The best way to deal with toxic loved ones this holiday season
Despite all odds, you made it to the end of 2020 - the most transformative year of most people’s lives. Many people experienced a loss this year. Some people lost jobs and income; others lost homes and lost loved ones. When you reflect on the challenges, it seems unfair that we must celebrate the holidays this year. After everything that happened, this celebration could be what we all need.
If you did not spend the last seven months of your life in lockdown, you would not be as excited to get out of the house. Last Christmas, you may have avoided your Aunt Nell’s house. Why? Because every time you go there, she always has something to say about your weight. This year, you may welcome Aunt Nell and all her criticism to avoid staying inside!
For some people, the holidays can be lonely and anxiety-inducing. Besides dealing with the Aunt Nells of the world, the holidays could be a time of trauma. This trauma could be the loss of a loved one, an inopportune breakup, poor finances, or toxic relatives. Dealing with relatives who never know what to say seems to be the biggest reason for holiday anxiety. Today, we will focus on that.
If you follow us on Instagram, then you saw our series of posts about stress, its effects on the body, and how to manage it. In case you do not follow us, here is what you need to know about stress:
Under stress, your body goes into survival mode and does what it feels like it needs to do to help you survive.
One of the ways that your body survives is by pushing you to overeat.
A need for overeating stems from an increase of cortisol, your body’s stress hormone.
When cortisol increases, your insulin levels increase, and your blood sugar lowers.
Increased insulin and lower blood sugar result in sugary, fatty food cravings.
When you do not watch what you eat and mismanage your stress, you are most prone to weight gain. If your Aunt Nell’s inappropriate comments about your weight bothered you before, you will hate them more if you stress eat! We want you to have a holly jolly Christmas, though. So, to prepare you for a dashing time, we decided to share:
5 mental health tips you need for the holiday season
1. Remember that this is temporary
When you are under stress, everything that is unfortunate feels like it will never end. Meanwhile, good things fly by. Despite the effort we put into Christmas Day, the day comes and goes. Remembering that your time with Aunt Nell is short will shift your attention to the more enjoyable things of that day.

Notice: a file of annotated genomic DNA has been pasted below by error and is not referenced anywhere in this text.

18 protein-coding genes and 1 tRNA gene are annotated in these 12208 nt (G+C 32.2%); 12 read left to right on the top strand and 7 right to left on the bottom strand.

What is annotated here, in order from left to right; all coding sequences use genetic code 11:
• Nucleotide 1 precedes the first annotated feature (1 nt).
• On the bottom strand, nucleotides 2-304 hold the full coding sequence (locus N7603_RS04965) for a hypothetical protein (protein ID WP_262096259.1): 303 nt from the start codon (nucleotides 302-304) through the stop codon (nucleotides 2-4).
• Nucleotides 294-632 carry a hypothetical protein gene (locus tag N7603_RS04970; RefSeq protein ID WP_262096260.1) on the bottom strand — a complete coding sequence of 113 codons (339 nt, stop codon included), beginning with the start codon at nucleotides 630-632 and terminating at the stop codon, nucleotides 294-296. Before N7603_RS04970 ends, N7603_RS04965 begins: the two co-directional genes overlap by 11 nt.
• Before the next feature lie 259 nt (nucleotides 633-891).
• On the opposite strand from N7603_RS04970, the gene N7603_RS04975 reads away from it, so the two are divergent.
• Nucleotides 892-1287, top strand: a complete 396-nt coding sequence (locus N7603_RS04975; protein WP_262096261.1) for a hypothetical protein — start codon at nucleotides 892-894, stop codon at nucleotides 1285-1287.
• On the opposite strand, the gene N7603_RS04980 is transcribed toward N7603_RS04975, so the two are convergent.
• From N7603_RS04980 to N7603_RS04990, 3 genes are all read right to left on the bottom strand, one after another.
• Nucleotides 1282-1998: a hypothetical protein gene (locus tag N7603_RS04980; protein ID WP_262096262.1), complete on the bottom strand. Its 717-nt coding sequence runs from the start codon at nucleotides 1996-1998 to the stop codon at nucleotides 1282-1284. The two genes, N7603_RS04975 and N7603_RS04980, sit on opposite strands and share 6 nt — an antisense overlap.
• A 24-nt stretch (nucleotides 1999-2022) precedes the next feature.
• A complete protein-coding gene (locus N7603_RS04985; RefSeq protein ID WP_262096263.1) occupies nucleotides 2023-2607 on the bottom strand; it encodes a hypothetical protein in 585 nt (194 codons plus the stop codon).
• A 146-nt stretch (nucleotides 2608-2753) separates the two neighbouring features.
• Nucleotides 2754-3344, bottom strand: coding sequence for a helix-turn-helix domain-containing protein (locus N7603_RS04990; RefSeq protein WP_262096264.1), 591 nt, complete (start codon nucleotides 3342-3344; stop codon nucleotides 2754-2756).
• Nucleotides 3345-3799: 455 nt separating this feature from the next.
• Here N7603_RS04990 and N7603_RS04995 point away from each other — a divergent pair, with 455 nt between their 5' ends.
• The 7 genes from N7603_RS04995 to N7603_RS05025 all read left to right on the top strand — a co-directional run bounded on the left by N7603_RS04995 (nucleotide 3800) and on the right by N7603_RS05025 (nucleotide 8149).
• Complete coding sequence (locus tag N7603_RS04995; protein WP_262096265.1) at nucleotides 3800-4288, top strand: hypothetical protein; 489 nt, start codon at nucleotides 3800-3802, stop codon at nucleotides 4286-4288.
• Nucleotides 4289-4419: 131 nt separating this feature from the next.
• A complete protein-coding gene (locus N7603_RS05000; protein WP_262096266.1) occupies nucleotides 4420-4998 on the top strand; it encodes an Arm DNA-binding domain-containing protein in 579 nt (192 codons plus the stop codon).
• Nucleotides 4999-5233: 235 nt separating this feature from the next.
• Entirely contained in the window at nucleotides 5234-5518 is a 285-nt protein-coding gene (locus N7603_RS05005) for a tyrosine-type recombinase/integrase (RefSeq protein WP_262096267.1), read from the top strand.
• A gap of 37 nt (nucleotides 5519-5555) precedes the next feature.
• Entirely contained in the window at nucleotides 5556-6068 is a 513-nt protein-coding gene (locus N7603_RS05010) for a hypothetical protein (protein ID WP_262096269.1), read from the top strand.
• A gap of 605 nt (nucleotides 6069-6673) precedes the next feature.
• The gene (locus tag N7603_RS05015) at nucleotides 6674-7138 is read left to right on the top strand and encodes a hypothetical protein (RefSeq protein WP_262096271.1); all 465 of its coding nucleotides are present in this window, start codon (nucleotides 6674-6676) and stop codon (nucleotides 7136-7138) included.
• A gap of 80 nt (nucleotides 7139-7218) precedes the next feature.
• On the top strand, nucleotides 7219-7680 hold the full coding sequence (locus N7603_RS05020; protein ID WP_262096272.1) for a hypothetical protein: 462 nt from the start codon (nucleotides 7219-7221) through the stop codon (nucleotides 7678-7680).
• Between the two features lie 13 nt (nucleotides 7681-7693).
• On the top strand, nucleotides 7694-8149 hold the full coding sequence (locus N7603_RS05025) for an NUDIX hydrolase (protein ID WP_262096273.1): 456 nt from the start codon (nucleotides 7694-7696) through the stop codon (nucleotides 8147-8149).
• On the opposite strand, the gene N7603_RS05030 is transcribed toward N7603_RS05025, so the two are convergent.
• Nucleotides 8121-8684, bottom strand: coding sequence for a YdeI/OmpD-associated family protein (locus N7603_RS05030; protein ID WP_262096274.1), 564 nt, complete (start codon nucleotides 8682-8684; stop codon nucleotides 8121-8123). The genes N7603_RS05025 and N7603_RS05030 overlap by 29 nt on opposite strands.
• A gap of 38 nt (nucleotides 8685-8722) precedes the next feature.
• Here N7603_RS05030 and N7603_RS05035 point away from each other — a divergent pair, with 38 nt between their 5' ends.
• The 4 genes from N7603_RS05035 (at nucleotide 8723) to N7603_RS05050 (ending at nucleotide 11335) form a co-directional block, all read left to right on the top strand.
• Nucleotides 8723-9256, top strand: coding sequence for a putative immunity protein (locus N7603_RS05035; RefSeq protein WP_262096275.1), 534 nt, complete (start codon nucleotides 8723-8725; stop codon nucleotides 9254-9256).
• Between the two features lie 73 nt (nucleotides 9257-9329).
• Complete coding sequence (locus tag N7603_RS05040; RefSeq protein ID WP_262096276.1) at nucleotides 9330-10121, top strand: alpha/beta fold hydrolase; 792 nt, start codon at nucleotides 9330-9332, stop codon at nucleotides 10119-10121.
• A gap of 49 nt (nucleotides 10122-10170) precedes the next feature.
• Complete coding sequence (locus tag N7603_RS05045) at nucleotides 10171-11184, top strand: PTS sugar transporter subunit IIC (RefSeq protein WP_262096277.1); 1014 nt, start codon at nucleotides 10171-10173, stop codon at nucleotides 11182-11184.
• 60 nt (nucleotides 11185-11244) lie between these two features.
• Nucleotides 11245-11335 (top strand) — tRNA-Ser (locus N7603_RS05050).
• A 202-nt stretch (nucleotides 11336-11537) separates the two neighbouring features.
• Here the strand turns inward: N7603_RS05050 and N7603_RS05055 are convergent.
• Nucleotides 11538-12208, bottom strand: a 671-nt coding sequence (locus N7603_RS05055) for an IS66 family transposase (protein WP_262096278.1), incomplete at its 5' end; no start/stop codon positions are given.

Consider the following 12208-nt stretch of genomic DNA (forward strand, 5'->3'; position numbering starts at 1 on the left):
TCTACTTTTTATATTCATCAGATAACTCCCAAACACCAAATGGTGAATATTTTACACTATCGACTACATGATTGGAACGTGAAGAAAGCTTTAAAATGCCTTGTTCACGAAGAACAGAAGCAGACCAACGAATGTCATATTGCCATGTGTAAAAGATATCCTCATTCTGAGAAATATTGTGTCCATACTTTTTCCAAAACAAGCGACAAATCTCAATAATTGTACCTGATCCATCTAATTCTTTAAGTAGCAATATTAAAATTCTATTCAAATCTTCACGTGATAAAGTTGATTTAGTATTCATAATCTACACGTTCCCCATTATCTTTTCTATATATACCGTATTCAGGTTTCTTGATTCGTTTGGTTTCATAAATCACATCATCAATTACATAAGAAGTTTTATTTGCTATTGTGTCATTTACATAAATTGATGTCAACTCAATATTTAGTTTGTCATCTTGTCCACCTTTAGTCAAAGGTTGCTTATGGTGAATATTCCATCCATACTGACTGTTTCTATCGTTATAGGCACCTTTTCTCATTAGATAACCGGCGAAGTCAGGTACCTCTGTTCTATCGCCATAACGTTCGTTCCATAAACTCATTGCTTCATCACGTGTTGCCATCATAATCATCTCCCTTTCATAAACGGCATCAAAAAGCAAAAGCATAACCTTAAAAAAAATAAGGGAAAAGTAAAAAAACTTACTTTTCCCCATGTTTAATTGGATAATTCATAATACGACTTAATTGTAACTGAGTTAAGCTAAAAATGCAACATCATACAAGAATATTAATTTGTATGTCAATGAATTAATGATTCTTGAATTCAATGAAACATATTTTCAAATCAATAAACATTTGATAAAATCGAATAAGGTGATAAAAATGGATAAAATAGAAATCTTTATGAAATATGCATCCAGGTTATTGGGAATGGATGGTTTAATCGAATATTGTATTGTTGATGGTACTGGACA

2. Communicate your concerns with your loved ones
Sometimes in life, we need mediators. If you cannot stomach another year of Aunt Nell’s bullying, then you may need to consult a loved one who has her ear. We do not recommend you make a stink of it because people can be dramatic for no reason. Present your concern in passing as you discuss plans for the holidays with your loved ones. Tell them how you feel and be authentic. Sometimes saying, “I do not feel good about myself when you speak to me that way,” is freeing. It is more freeing than bottling emotions. Yes, that is not the easiest thing to say, but trust us, there is freedom on the other side of raw human emotions. People are more empathetic when you are genuine.
3. Ask your loved ones for feedback
In this case, the loved ones that we are referring to would be the ones who are bullying you. People who criticize and bully others are stock full of problems with no solutions. The next time a loved one criticizes your weight, respond: “thank you for your feedback. How are you prepared to help me solve this problem?” Nine times out of ten, your response will catch them off guard and they may feel a tinge of embarrassment. By the way, try to respond in the most sincere, non-hostile tone possible. That can be difficult, but it is worth a shot.
4. Limit the amount of time that you spend with your loved ones
Rather than spending 5-6 hours, cut that time in half. Before you arrive, let your loved ones know in advance that you have a prior engagement. It does not matter if that engagement is sitting in bed, scrolling through Instagram! The less time that your family has with you, the more likely they will be to cherish that moment.
5. Avoid loved ones that bully you
This suggestion is the last resort of our mental health tips. Avoiding problems can feel good in the short-term, but long-term, it is not helpful. Healthy confrontations can make a visible difference in your life. Talking through your problems improves your mental health over time. If this is not something you are willing to do, then avoid your toxic relatives. It is 2020 - this year has been quite a bit - so people may not hold your absence against you.
By the way, if you read this and discovered that you are the Aunt Nell of your family, grow up. Even if your remarks are innocent, constant criticism erodes relationships over time. If you always have something negative to say, then it may be time to look inward. What issues are you hiding within yourself? Remember, people who are at peace and filled with joy do not have time to project negativity onto everyone else.
Finally, and for the millionth time, it is 2020! This year has been rough on everyone - young and old, rich and poor. Be mindful of the things that you say and do. Some people are holding on with their last breath.